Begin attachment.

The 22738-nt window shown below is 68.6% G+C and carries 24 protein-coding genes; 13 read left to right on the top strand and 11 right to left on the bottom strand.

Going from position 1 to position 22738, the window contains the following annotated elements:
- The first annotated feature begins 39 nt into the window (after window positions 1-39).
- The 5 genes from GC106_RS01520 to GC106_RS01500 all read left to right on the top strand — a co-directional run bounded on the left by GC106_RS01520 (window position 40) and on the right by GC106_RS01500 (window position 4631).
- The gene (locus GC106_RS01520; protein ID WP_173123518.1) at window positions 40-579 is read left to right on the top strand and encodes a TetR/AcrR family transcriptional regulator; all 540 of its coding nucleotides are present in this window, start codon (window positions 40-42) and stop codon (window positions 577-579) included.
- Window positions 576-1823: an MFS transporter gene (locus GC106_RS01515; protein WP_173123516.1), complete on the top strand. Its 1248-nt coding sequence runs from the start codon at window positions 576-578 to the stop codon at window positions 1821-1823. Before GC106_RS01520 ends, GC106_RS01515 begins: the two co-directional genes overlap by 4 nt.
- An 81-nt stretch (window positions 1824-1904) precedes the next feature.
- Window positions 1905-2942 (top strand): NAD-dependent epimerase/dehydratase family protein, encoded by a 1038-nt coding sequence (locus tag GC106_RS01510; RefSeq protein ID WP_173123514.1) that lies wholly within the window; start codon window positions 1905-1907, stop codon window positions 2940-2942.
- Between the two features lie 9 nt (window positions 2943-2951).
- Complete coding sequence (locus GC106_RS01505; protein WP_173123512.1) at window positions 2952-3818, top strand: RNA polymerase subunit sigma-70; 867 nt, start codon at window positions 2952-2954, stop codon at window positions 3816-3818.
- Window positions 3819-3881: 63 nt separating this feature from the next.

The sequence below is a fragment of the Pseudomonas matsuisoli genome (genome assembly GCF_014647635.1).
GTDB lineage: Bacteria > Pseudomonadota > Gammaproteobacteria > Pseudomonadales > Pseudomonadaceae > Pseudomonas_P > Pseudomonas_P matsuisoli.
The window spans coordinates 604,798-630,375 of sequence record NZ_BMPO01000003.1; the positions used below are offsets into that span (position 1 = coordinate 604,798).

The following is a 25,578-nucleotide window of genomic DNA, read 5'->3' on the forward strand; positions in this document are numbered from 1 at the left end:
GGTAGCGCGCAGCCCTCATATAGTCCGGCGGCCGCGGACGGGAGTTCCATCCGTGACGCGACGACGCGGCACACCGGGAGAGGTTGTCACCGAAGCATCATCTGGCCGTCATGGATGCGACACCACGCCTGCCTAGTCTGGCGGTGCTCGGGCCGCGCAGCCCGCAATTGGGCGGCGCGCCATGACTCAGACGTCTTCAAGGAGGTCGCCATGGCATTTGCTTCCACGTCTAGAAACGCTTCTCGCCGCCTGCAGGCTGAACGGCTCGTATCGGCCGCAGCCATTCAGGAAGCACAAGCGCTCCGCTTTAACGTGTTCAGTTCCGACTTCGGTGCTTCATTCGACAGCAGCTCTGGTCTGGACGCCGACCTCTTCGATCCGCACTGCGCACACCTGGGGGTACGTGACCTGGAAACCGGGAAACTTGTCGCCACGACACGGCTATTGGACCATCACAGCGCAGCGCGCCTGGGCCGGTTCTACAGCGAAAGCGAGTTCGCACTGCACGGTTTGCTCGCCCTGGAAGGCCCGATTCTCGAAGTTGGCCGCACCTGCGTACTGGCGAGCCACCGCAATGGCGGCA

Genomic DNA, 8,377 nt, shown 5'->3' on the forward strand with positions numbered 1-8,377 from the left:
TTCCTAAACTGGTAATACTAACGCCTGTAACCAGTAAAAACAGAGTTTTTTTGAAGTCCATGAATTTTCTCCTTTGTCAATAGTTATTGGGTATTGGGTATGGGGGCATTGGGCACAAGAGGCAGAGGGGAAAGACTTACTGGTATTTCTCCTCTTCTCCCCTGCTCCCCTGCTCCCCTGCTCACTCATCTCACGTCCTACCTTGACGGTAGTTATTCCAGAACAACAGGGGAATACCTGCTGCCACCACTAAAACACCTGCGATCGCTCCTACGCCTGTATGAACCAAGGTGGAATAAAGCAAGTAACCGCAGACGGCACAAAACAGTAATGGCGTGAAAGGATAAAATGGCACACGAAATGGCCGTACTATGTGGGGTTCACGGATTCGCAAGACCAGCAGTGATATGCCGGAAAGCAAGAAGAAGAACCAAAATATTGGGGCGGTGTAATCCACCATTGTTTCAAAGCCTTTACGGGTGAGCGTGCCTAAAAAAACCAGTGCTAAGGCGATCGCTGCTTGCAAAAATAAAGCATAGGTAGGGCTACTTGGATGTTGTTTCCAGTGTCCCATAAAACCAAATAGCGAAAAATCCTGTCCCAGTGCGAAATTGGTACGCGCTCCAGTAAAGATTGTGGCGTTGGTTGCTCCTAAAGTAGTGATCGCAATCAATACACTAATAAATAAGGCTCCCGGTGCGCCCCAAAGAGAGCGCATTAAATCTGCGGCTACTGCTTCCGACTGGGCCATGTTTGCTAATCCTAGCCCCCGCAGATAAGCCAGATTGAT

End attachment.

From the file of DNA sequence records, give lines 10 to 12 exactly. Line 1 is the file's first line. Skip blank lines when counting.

- Complete coding sequence (locus GC106_RS01505; protein WP_173123512.1) at window positions 2952-3818, top strand: RNA polymerase subunit sigma-70; 867 nt, start codon at window positions 2952-2954, stop codon at window positions 3816-3818.
- Window positions 3819-3881: 63 nt separating this feature from the next.

The sequence below is a fragment of the Pseudomonas matsuisoli genome (genome assembly GCF_014647635.1).